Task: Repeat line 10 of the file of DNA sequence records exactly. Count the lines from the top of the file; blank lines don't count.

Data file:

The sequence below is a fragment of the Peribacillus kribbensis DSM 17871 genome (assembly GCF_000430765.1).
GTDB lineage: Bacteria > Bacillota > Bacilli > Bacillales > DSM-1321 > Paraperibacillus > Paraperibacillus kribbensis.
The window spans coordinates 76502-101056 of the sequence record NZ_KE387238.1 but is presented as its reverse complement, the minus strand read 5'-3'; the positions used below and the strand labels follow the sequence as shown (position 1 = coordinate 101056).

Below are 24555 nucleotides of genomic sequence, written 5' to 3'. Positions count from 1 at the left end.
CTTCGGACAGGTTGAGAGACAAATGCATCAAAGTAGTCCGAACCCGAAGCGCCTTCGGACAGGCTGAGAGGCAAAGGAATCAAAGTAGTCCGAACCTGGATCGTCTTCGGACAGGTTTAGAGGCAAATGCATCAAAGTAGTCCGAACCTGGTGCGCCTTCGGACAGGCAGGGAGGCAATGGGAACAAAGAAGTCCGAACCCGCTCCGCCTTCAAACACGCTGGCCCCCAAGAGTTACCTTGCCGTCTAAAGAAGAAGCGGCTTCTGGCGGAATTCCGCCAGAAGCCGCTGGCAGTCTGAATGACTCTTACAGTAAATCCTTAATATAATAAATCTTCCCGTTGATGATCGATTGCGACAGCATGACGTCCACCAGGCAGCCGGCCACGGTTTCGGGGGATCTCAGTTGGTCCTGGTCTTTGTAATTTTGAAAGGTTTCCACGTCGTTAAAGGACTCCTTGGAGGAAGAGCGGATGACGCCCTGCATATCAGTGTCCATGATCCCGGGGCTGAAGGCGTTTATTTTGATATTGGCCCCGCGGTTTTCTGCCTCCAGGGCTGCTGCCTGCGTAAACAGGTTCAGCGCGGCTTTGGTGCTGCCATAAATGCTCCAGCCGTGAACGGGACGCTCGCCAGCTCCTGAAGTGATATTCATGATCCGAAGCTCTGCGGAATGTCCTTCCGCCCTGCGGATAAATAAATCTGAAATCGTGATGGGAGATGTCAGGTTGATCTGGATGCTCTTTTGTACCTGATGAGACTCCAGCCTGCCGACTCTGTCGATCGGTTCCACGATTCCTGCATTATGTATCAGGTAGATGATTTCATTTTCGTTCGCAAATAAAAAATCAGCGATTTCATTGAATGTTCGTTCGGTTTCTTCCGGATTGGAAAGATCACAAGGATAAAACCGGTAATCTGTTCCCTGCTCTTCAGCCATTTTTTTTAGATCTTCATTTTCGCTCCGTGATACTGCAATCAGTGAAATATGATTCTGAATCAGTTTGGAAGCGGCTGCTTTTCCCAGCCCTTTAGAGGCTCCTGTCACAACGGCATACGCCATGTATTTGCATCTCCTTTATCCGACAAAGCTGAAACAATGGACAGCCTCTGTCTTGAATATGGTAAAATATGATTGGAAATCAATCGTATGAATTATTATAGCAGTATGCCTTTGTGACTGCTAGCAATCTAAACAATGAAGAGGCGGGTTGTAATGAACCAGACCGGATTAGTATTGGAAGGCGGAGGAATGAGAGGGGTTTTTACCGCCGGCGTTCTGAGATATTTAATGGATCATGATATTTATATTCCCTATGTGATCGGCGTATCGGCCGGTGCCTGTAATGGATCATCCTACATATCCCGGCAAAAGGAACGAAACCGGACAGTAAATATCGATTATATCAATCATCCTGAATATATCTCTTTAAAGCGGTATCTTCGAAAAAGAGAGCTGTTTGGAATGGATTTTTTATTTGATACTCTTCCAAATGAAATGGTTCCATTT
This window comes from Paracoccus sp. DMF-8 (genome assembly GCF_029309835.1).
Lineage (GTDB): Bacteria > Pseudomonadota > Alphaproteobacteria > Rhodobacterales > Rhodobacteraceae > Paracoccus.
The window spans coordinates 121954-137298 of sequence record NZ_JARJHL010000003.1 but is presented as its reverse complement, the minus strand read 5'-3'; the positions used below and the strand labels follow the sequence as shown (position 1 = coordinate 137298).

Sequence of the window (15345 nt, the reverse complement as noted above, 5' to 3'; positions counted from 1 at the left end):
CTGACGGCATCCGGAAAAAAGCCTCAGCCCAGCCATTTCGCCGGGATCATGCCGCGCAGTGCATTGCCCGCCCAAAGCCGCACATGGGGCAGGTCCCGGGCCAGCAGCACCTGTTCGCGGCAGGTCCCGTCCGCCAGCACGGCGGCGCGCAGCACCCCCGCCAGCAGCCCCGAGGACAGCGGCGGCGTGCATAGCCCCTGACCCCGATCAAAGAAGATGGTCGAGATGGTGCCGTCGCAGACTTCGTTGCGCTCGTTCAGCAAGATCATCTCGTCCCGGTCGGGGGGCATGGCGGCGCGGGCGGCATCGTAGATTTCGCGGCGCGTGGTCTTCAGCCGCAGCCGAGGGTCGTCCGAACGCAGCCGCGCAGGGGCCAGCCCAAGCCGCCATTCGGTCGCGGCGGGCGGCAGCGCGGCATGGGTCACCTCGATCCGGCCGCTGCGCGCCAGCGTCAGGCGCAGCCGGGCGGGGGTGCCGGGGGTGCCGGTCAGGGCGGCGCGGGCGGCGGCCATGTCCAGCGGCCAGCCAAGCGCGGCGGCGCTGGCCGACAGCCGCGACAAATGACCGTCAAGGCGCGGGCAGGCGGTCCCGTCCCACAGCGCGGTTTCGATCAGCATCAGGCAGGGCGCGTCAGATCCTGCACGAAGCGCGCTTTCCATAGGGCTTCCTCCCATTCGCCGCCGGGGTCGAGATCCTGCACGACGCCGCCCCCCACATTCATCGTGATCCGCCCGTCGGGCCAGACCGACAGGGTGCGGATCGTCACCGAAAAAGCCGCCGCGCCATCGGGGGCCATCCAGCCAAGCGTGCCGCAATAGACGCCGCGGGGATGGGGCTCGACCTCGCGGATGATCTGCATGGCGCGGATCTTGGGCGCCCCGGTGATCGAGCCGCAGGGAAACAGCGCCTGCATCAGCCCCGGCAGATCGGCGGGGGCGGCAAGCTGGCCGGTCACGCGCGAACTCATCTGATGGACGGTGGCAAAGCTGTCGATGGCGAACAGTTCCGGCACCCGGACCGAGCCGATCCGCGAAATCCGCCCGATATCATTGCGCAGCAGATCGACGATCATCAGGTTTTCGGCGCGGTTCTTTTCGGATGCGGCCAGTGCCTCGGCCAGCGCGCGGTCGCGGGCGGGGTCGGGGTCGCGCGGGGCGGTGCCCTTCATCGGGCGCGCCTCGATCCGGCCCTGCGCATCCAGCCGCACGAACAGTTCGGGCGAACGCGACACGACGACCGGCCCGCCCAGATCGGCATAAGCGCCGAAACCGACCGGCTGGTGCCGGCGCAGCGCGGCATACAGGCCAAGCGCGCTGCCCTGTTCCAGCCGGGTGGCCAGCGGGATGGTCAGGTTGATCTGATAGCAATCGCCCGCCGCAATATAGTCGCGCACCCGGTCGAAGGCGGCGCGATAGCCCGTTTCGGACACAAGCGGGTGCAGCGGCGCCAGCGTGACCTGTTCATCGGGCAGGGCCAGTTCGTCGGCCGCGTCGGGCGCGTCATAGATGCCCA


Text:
CTGACGGCATCCGGAAAAAAGCCTCAGCCCAGCCATTTCGCCGGGATCATGCCGCGCAGTGCATTGCCCGCCCAAAGCCGCACATGGGGCAGGTCCCGGGCCAGCAGCACCTGTTCGCGGCAGGTCCCGTCCGCCAGCACGGCGGCGCGCAGCACCCCCGCCAGCAGCCCCGAGGACAGCGGCGGCGTGCATAGCCCCTGACCCCGATCAAAGAAGATGGTCGAGATGGTGCCGTCGCAGACTTCGTTGCGCTCGTTCAGCAAGATCATCTCGTCCCGGTCGGGGGGCATGGCGGCGCGGGCGGCATCGTAGATTTCGCGGCGCGTGGTCTTCAGCCGCAGCCGAGGGTCGTCCGAACGCAGCCGCGCAGGGGCCAGCCCAAGCCGCCATTCGGTCGCGGCGGGCGGCAGCGCGGCATGGGTCACCTCGATCCGGCCGCTGCGCGCCAGCGTCAGGCGCAGCCGGGCGGGGGTGCCGGGGGTGCCGGTCAGGGCGGCGCGGGCGGCGGCCATGTCCAGCGGCCAGCCAAGCGCGGCGGCGCTGGCCGACAGCCGCGACAAATGACCGTCAAGGCGCGGGCAGGCGGTCCCGTCCCACAGCGCGGTTTCGATCAGCATCAGGCAGGGCGCGTCAGATCCTGCACGAAGCGCGCTTTCCATAGGGCTTCCTCCCATTCGCCGCCGGGGTCGAGATCCTGCACGACGCCGCCCCCCACATTCATCGTGATCCGCCCGTCGGGCCAGACCGACAGGGTGCGGATCGTCACCGAAAAAGCCGCCGCGCCATCGGGGGCCATCCAGCCAAGCGTGCCGCAATAGACGCCGCGGGGATGGGGCTCGACCTCGCGGATGATCTGCATGGCGCGGATCTTGGGCGCCCCGGTGATCGAGCCGCAGGGAAACAGCGCCTGCATCAGCCCCGGCAGATCGGCGGGGGCGGCAAGCTGGCCGGTCACGCGCGAACTCATCTGATGGACGGTGGCAAAGCTGTCGATGGCGAACAGTTCCGGCACCCGGACCGAGCCGATCCGCGAAATCCGCCCGATATCATTGCGCAGCAGATCGACGATCATCAGGTTTTCGGCGCGGTTCTTTTCGGATGCGGCCAGTGCCTCGGCCAGCGCGCGGTCGCGGGCGGGGTCGGGGTCGCGCGGGGCGGTGCCCTTCATCGGGCGCGCCTCGATCCGGCCCTGCGCATCCAGCCGCACGAACAGTTCGGGCGAACGCGACACGACGACCGGCCCGCCCAGATCGGCATAAGCGCCGAAACCGACCGGCTGGTGCCGGCGCAGCGCGGCATACAGGCCAAGCGCGCTGCCCTGTTCCAGCCGGGTGGCCAGCGGGATGGTCAGGTTGATCTGATAGCAATCGCCCGCCGCAATATAGTCGCGCACCCGGTCGAAGGCGGCGCGATAGCCCGTTTCGGACACAAGCGGGTGCAGCGGCGCCAGCGTGACCTGTTCATCGGGCAGGGCCAGTTCGTCGGCCGCGTCGGGCGCGTCATAGATGCCCA